Greg i have to disagree with you on this one. Tektronix them selves used to
have a product called "no noise" this was actually replaced with wd40. A
can of wd40 actually has a tektronix part number. The tektronox part number
On Fri, Nov 6, 2020, 3:25 PM Ed Breya via groups.io <edbreya=
On Fri, Nov 6, 2020 at 10:05 AM, Bill wrote:
I put a little Deoxid into them and tried to find the problem with the
stiffness and the "springback" of these pots with little success. For
reason I could not locate why they turn ok when apart BUT are stiff whenIt depends on the particular construction, which may vary a lot between
brands. styles, and grades. If you refurbish a pot and it still binds after
thorough cleaning and lubing, look at all the possible parts that can
deform with age and use. First, make sure the shaft isn't bent, which is
especially possible on 1/8" and smaller ones. Next, check the axial end
play. It should be able to move in and out at least a few .001" at any
rotational position. If not, then the whole thing is just too tight, likely
due to any rubber and plastic parts deteriorating or cold-flowing.
The definition and construction of a "sealed" pot varies. Fancier, better
grade ones may be more elaborate and include rubber gaskets between parts,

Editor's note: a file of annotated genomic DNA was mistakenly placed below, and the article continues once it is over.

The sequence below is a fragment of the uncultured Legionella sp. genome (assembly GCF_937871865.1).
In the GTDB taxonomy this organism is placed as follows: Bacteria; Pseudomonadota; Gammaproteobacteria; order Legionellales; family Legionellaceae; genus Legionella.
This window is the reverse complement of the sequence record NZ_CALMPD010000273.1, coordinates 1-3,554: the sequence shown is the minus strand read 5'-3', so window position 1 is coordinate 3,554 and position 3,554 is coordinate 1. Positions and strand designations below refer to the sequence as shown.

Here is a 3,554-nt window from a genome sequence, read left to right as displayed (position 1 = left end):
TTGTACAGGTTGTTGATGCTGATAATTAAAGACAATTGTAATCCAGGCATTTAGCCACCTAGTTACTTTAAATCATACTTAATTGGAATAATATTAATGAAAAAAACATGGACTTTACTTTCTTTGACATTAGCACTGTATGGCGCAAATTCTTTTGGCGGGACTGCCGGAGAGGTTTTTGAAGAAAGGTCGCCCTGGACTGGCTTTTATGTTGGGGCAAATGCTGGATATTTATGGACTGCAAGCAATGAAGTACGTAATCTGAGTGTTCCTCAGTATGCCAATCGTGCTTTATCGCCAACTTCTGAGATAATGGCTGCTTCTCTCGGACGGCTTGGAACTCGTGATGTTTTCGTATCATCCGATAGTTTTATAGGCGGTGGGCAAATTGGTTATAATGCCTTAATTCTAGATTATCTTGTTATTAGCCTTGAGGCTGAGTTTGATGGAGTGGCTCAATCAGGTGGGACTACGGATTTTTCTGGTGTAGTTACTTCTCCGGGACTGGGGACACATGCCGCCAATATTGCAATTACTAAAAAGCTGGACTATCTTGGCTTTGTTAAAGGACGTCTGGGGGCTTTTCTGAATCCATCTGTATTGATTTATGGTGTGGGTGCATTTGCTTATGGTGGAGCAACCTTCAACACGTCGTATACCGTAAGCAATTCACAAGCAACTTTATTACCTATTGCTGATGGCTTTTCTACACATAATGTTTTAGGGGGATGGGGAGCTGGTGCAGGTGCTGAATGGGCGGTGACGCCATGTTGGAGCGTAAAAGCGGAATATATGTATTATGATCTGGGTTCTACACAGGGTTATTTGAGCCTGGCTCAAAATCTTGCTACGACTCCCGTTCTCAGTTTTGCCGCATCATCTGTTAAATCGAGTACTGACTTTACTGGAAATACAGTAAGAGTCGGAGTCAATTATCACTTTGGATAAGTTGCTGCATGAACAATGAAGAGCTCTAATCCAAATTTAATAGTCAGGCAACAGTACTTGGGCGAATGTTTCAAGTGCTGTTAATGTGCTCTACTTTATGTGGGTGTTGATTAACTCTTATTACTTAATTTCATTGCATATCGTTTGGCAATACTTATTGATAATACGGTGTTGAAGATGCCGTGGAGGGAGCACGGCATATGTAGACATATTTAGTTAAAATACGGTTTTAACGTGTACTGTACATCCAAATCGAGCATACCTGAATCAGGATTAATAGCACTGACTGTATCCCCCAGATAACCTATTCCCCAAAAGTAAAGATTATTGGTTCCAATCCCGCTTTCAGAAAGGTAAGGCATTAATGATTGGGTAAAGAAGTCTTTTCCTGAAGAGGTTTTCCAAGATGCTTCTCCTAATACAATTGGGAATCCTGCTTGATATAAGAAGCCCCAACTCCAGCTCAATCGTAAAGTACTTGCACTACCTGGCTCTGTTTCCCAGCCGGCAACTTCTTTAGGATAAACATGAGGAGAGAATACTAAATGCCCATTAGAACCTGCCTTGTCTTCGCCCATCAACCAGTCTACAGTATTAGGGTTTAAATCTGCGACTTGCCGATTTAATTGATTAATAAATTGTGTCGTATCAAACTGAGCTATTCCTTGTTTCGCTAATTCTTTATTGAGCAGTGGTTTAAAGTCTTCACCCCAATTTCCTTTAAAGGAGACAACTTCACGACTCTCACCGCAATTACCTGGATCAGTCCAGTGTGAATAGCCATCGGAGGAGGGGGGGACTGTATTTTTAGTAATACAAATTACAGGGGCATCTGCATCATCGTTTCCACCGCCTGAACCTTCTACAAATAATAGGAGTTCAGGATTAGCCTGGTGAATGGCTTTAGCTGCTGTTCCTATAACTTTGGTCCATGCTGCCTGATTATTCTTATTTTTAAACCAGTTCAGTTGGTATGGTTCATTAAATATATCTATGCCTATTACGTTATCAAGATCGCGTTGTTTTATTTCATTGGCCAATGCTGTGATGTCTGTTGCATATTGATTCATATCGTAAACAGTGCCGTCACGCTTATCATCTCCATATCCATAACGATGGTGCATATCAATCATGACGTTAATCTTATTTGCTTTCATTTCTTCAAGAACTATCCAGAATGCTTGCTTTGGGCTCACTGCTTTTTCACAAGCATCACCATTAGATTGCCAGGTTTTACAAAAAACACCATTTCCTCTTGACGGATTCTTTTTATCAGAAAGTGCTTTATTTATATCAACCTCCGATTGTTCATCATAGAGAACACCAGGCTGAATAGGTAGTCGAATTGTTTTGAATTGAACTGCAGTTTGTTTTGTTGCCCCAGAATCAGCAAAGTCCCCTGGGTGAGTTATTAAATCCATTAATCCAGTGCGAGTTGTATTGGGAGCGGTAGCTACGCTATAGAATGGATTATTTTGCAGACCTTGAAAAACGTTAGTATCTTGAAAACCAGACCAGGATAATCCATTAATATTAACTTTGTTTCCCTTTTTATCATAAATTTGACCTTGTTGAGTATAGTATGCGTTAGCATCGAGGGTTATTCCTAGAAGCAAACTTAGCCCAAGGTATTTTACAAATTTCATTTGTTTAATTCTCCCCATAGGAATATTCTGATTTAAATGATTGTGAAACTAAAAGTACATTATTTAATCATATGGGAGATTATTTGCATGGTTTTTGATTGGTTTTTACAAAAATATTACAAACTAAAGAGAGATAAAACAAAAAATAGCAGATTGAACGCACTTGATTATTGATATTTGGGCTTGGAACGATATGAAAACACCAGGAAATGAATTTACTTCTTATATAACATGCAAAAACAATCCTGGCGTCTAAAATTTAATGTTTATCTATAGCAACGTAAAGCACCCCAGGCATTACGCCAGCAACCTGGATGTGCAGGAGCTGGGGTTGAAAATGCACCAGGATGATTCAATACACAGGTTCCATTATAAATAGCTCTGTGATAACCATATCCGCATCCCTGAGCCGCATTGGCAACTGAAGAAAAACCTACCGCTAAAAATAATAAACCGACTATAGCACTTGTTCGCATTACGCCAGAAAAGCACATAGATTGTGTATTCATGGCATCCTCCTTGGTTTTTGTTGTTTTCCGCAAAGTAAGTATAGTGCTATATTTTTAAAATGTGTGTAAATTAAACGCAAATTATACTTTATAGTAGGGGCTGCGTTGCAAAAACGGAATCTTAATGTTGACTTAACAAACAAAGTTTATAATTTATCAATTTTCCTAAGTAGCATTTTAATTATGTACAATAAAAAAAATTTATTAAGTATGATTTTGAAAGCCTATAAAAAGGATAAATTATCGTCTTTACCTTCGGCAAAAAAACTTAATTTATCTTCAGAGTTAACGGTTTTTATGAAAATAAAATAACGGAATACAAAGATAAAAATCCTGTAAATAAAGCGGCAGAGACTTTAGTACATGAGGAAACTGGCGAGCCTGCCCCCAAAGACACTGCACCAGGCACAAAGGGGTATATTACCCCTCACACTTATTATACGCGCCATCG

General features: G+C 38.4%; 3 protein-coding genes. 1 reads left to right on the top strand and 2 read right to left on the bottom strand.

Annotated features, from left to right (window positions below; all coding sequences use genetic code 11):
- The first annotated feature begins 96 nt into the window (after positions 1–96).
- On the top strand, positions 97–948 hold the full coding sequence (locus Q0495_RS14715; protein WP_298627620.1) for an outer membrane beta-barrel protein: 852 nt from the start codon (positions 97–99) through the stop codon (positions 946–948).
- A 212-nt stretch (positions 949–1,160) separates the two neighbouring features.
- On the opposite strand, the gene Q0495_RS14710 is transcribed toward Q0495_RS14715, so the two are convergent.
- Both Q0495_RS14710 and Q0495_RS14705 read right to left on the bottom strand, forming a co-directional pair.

and a rubber shaft seal like an o-ring at the bulkhead, or on a neck cut in
the shaft. This is what tends to give the "springback" feel, due to
deterioration and swelling of the material. If you can find a fresh o-ring
equivalent to the original, replacing it should fix that problem. An
alternative is to just delete the o-ring - the benefit of the seal isn't
that big a deal anymore, in a benign hobby/lab environment. If the o-ring
is at the bulkhead, eliminating it will likely also increase the axial
play, possibly too much. You can try a thinner o-ring or add appropriate
shim washers to tweak it.
If there are no shaft seals, then look at any rubber gasket layers - the
rubber gets thinner over time under compression, so the whole assembly gets
shorter, reducing axial clearance inside. If there is a shim washer at the
bulkhead, you can try a thinner one or deleting it, but be aware the shim
is also part of the thrust bearing function, so the pot may run rougher
without it. If you can't effectively shorten the rotor assembly, then you
can lengthen the body by say making new gaskets with thicker or fresh
material, or adding shim washers between sections, around the screws.
Again, high grade environmental sealing is not that important anymore.
If there are no rubber parts at all to blame, then cold-flowing of the
plastic body parts is the likely cause. Study the construction and look at
all the options to either shorten the insides, or lengthen the outsides.